One Artist’s Perspective on How Covid Affected the Art Industry

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Chromatic Wave 1 by Susan Hensel. Digital embroidery, 12 x 25 x 1 in (30.48 x 63.5 x 2.54 cm).
Susan Hensel is a multidisciplinary artist, with a 50+ year career, who combines a mixed media practice with embroidery across digital and manual platforms. Susan Hensel’s artwork is collected nationwide, and represented in libraries and museums such as the Museum of Modern Art (MoMA) in New York and The Getty Research Institute. In recent years Hensel has been awarded multiple grants and residencies through the Jerome Foundation, Minnesota State Arts Board, and the Ragdale Foundation.

Artist Susan Hensel was one of many artists who were impacted by COVID-19

2020 had an impact on the world – both on a local scale in American cities all the way up to a global scale. It disrupted many ways of life—from public health, communities, schools, and businesses. Minneapolis-based gallery owner Susan Hensel felt as if she was caught in the middle of it all.

The pandemic disrupted many industries in 2020, most of which are still recovering. These changes impacted Americans on a local scale, and they felt the tremors of COVID-19 changes on a global scale. 

“Last year was full of turbulence,” said Hensel. “There were a lot of changes that I felt, both as an artist and an American. I continued to push forward, even with the weight of the world around me.”

However, this year has been full of abundance for me – artwork sales have increased, and Susan Hensel Gallery is showcasing many exhibitions.

Here are a few of the trends that have surfaced in her art practice.

As a result of the pandemic, the arts and culture sector took a hit.

Many businesses were closed down – from galleries, creative spaces, music venues, festival spaces, and theaters. According to Americans for the Arts, an estimated $15.5 billion was lost to local businesses. However, there was a silver lining – many artists and creators moved to online spaces. This led to an increase in online art exhibitions, digital art galleries, online art fairs which converted to online art sales. New art buyers accounted for 26% of online sales for the first half of 2020. (Art Basel).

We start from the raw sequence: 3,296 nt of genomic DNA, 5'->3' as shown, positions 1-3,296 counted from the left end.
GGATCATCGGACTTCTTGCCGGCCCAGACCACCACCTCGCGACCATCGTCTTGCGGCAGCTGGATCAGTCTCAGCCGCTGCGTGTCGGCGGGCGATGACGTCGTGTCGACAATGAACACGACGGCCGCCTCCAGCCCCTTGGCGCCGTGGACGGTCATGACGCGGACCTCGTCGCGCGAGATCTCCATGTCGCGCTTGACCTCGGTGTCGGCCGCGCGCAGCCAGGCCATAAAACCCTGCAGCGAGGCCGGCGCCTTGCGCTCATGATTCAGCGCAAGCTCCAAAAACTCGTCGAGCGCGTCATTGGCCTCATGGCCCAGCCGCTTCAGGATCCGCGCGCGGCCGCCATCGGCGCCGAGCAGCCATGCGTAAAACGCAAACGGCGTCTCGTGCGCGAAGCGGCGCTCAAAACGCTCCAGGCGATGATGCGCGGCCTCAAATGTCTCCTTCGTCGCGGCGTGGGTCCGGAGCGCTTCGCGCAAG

Twilight Wave by Susan Hensel. Digital embroidery, 63 x 70 x 1.5 in (160.02 x 177.8 x 3.81 cm)

 

There is a focus on the revitalization of industries after the impact of COVID-19.

The focus is on healing—both on a global scale all the way down to a local scale. Art communities are coming together to revitalize their local culture. Since there is a reduced demand for large, cultural events as a result of social distancing, this has produced new opportunities.

Communities are developing strategies to organize local creatives together and create online portals and platforms for events, exhibitions, and art shows.

For freelancers, businesses, and artists, there has been economic relief. Earlier this year, the president signed a Coronavirus relief package and spending bill that allowed the SBA to award $15 billion in grants to live artists and entertainment venues in economic distress. (www.arts.gov).

Artists are evolving in the face of challenges

Artists changed the way that they create, interact, and do business and there is no turning back.